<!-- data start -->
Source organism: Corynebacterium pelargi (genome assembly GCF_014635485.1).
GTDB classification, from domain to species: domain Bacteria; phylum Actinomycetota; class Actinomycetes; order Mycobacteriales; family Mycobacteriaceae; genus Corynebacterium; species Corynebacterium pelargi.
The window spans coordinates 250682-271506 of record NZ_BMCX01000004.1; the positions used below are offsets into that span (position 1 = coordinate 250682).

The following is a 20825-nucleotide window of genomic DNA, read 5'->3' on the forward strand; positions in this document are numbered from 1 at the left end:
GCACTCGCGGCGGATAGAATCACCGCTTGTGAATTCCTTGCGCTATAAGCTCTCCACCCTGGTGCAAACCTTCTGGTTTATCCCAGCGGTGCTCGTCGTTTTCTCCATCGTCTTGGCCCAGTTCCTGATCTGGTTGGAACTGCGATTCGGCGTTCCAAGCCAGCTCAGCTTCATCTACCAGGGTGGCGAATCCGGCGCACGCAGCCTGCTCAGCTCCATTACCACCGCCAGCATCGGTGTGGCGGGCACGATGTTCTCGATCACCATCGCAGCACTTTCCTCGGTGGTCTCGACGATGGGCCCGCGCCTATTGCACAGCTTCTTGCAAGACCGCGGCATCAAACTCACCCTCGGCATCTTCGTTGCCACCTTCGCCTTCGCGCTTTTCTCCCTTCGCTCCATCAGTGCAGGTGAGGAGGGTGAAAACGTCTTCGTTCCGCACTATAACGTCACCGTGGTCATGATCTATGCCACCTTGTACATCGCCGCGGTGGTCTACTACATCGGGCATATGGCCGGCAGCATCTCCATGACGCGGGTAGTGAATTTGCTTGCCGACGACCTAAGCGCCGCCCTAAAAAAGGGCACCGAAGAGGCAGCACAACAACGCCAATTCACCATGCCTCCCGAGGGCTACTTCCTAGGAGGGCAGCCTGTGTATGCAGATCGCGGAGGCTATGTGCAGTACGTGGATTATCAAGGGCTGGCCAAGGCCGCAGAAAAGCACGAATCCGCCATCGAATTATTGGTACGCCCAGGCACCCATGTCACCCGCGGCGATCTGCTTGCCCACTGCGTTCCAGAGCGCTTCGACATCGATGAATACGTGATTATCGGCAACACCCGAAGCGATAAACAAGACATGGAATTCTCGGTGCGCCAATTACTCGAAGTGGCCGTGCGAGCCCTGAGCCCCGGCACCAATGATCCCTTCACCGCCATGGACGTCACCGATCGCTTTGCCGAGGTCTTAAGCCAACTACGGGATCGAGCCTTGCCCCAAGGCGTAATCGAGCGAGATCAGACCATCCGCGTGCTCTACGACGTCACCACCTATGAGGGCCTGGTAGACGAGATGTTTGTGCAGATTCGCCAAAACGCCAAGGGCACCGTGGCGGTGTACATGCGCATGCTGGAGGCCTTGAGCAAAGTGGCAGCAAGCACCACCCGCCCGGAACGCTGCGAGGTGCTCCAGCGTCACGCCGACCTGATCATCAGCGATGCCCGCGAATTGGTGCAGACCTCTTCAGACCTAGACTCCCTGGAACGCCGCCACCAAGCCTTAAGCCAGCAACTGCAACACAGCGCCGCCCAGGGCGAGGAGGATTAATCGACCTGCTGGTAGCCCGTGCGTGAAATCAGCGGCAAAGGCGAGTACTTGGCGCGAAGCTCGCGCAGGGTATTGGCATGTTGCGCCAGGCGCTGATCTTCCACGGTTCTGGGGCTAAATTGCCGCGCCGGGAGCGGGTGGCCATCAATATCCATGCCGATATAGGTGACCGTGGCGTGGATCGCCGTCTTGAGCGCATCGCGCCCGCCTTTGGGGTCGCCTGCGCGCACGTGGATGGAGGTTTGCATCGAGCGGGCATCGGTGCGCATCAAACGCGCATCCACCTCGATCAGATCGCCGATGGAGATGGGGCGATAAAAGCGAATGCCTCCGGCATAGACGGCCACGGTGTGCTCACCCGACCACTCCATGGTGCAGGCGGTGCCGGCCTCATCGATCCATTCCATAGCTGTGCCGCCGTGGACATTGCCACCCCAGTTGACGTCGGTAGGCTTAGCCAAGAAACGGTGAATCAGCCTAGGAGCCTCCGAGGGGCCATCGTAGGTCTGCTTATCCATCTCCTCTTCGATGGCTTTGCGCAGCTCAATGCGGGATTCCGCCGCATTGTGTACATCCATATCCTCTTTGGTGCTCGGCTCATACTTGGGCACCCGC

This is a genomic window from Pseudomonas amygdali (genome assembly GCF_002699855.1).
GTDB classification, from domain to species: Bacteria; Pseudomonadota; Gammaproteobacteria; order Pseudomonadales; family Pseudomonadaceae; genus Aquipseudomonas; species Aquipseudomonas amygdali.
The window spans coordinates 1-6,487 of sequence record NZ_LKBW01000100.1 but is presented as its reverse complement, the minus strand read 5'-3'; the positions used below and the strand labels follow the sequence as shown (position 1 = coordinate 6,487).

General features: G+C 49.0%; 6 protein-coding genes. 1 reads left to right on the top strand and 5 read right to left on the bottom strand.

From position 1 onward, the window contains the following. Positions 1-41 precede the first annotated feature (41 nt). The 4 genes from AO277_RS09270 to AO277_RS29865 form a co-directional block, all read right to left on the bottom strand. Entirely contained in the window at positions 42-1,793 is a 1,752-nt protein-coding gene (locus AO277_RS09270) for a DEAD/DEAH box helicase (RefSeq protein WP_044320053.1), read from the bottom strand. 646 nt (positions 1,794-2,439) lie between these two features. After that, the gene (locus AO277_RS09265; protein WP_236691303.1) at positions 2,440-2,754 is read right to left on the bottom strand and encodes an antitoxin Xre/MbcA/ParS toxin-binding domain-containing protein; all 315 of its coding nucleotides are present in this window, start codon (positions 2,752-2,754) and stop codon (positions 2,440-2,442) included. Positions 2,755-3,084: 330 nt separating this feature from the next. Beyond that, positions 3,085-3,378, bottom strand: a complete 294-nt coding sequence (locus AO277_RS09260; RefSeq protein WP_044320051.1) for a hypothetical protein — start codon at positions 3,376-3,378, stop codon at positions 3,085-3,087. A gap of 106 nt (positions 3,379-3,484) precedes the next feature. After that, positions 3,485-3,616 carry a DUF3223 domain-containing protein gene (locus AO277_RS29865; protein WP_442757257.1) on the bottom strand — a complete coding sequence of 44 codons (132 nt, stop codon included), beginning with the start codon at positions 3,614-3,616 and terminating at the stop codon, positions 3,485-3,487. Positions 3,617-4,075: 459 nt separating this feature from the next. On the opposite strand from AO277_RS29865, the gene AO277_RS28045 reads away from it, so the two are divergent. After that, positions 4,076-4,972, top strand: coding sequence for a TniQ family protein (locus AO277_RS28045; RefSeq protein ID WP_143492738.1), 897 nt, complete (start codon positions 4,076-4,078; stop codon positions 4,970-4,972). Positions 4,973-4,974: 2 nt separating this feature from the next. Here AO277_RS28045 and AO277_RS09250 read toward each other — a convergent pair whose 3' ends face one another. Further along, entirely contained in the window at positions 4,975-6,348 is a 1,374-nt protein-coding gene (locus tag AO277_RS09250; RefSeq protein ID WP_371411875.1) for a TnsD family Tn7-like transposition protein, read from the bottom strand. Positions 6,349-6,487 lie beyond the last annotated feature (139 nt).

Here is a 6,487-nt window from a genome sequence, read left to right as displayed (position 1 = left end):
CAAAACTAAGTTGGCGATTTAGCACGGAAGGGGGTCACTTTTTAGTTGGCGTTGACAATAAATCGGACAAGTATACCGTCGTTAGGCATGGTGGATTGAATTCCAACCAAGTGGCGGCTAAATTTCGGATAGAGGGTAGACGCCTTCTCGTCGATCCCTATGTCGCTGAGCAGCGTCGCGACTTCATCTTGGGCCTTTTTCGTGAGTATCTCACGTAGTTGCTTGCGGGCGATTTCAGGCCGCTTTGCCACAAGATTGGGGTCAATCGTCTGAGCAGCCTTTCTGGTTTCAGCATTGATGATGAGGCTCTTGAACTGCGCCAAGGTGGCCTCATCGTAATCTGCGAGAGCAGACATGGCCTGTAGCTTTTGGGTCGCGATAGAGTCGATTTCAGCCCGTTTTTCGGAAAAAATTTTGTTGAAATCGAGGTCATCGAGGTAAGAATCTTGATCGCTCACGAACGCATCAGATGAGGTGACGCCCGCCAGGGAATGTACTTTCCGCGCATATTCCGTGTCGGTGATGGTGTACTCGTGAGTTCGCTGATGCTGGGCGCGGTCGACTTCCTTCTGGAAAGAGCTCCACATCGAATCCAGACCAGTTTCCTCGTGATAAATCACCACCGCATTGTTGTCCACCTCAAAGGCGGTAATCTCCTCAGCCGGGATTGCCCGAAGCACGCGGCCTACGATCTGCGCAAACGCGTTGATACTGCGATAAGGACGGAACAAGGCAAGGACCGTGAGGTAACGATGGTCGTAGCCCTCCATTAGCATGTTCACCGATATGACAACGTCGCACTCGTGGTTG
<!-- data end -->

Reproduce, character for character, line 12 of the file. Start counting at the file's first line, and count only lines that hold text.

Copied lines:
CAAAACTAAGTTGGCGATTTAGCACGGAAGGGGGTCACTTTTTAGTTGGCGTTGACAATAAATCGGACAAGTATACCGTCGTTAGGCATGGTGGATTGAATTCCAACCAAGTGGCGGCTAAATTTCGGATAGAGGGTAGACGCCTTCTCGTCGATCCCTATGTCGCTGAGCAGCGTCGCGACTTCATCTTGGGCCTTTTTCGTGAGTATCTCACGTAGTTGCTTGCGGGCGATTTCAGGCCGCTTTGCCACAAGATTGGGGTCAATCGTCTGAGCAGCCTTTCTGGTTTCAGCATTGATGATGAGGCTCTTGAACTGCGCCAAGGTGGCCTCATCGTAATCTGCGAGAGCAGACATGGCCTGTAGCTTTTGGGTCGCGATAGAGTCGATTTCAGCCCGTTTTTCGGAAAAAATTTTGTTGAAATCGAGGTCATCGAGGTAAGAATCTTGATCGCTCACGAACGCATCAGATGAGGTGACGCCCGCCAGGGAATGTACTTTCCGCGCATATTCCGTGTCGGTGATGGTGTACTCGTGAGTTCGCTGATGCTGGGCGCGGTCGACTTCCTTCTGGAAAGAGCTCCACATCGAATCCAGACCAGTTTCCTCGTGATAAATCACCACCGCATTGTTGTCCACCTCAAAGGCGGTAATCTCCTCAGCCGGGATTGCCCGAAGCACGCGGCCTACGATCTGCGCAAACGCGTTGATACTGCGATAAGGACGGAACAAGGCAAGGACCGTGAGGTAACGATGGTCGTAGCCCTCCATTAGCATGTTCACCGATATGACAACGTCGCACTCGTGGTTG